There are two types of offences under the Road Traffic Act 1988.The first is one of failing without reasonable excuse to provide a specimen of breath for a breath test when required to do so by a police officer in uniform under section 6(4) of the Act. This is the roadside breath test. The second is one of failing to provide a specimen of blood, urine or breath for analysis under sections 7(6) and 7A of the Act. This is when the police request a sample at the police station. The summons for this offence should make clear whether the defendant was actually driving or attempting to drive or in charge of the motor vehicle. This will make a difference to sentence if convicted. Both offences can only be dealt with in the Magistrates Court unless linked with a more serious matter destined for Crown Court. Then the Crown Court can only deal with them if there is a guilty plea and are bound by the sentencing powers of the Magistrates Court. If there is a not guilty plea the offences would be sent back to the Magistrates Court for trial.
The Roadside Breath Test
This can only be requested by a police officer in uniform. Only a Home Office approved breathalyser can be used. The officer must have a reasonable suspicion that the person is or had been driving or attempting to drive a motor vehicle on a public road or public place having consumed alcohol or that the person had committed a traffic offence Driving also includes being in charge of a vehicle. An officer can also request a breath test where there has been an accident. If the driver is in hospital as a result of the accident he can still be required to take a breath test provided that the doctor treating him has no objection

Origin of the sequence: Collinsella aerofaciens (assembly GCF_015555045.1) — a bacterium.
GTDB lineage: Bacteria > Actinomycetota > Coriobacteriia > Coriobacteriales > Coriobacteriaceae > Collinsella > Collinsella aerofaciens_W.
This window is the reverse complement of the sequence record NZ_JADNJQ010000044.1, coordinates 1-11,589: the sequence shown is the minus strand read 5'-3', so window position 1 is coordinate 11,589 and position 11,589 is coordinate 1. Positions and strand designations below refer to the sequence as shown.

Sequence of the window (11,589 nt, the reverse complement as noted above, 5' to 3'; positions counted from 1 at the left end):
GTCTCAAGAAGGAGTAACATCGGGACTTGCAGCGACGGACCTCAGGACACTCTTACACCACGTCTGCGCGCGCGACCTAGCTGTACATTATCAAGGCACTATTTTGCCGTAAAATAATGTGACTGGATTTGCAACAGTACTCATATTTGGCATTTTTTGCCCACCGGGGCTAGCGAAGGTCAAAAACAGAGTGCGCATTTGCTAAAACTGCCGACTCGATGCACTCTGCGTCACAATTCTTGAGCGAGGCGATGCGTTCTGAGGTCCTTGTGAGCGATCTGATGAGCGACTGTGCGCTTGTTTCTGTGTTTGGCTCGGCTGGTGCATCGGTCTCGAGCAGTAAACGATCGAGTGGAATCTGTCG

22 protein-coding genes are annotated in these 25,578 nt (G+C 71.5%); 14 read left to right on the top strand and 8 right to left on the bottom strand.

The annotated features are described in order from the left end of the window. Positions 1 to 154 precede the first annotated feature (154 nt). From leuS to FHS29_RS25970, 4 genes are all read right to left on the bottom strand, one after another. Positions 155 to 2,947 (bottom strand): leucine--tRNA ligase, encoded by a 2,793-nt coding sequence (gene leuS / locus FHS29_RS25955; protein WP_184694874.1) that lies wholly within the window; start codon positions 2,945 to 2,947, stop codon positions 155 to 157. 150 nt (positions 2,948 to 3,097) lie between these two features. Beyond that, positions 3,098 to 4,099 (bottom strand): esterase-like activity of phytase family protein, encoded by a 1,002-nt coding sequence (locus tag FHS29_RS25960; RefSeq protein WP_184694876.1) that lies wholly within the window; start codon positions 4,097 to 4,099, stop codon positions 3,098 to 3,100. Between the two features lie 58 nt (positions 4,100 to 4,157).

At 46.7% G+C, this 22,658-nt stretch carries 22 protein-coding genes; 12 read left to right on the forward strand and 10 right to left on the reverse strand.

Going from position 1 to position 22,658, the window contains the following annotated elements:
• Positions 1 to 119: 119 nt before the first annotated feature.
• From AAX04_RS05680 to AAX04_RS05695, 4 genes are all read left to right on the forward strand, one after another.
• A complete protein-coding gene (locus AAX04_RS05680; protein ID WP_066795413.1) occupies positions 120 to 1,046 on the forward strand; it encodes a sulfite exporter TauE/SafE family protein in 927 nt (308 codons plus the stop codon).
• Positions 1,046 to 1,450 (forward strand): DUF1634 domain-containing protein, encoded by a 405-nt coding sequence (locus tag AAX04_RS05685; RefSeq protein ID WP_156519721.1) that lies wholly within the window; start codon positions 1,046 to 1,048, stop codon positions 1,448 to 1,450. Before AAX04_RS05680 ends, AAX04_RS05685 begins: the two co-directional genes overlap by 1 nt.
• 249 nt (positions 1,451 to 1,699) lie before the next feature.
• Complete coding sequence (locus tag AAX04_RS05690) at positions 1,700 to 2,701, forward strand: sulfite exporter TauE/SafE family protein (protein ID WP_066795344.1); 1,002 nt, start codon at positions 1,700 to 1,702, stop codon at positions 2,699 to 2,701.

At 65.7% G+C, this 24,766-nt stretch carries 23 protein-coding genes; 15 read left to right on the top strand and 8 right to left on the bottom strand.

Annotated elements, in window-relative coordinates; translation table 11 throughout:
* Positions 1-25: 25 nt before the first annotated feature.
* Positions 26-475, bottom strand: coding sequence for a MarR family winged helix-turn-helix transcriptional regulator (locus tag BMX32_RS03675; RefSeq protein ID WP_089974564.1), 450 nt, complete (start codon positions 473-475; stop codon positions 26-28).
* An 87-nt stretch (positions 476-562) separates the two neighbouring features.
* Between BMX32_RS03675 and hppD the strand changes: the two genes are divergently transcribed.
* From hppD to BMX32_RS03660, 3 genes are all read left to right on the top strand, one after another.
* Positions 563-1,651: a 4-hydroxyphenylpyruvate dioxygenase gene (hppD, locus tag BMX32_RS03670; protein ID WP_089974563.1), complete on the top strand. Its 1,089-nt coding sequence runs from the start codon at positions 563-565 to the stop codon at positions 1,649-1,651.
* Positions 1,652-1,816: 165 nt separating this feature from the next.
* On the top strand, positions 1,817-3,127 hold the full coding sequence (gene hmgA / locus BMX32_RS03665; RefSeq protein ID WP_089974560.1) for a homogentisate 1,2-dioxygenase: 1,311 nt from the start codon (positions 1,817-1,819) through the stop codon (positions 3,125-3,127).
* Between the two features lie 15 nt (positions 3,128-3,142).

The defendant can argue that he had a reasonable excuse for not providing a roadside breath test. He does not have to prove it beyond reasonable doubt only that it is probably true. An example might be that he was in a hurry to seek medical treatment.
The maximum penalty is a level 3 fine (up to £1000), 4 penalty points on the licence unless special reasons are successfully argued and discretionary disqualification. Special reasons could be an emergency even if this was not sufficient to provide a defence.
Failing to provide samples at the Police Station
This is the more serious offence of the two. Usually the person will have been arrested after taking a roadside breath test which proved positive. The police can request a sample when investigating a drink or /drugs driving offence. The officer can request two specimens of breath or blood or urine for alcohol analysis.
For more information on:
- Examples of Fail to provide